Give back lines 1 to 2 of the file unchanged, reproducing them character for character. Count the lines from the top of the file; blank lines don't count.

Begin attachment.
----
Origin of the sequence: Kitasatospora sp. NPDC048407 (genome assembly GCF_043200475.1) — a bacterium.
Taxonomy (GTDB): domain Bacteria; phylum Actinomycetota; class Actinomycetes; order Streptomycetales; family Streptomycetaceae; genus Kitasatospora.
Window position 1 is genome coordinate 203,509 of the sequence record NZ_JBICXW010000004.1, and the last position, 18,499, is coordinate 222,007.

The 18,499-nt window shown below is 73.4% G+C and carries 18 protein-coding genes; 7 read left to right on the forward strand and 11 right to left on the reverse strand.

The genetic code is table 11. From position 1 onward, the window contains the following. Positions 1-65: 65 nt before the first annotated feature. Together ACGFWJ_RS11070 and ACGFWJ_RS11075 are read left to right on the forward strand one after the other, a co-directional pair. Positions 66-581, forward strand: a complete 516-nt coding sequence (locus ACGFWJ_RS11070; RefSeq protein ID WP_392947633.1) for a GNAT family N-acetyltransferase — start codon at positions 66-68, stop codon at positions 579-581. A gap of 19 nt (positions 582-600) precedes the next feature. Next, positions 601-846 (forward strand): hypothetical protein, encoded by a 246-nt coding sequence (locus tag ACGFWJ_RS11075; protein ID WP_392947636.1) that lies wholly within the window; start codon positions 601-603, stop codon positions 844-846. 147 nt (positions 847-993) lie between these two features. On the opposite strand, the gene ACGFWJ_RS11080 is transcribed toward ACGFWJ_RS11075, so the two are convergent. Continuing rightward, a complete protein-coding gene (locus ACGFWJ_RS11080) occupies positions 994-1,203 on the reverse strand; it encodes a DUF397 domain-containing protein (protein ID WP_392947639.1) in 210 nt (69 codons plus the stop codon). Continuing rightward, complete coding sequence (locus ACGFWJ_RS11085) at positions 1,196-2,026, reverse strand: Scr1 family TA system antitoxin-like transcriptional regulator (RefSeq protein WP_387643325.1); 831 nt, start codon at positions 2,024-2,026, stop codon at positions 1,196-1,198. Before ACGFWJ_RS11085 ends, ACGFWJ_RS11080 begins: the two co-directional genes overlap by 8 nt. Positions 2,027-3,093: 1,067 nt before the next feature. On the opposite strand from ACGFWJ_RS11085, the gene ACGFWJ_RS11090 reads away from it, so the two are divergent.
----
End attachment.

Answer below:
Origin of the sequence: Kitasatospora sp. NPDC048407 (genome assembly GCF_043200475.1) — a bacterium.
Taxonomy (GTDB): domain Bacteria; phylum Actinomycetota; class Actinomycetes; order Streptomycetales; family Streptomycetaceae; genus Kitasatospora.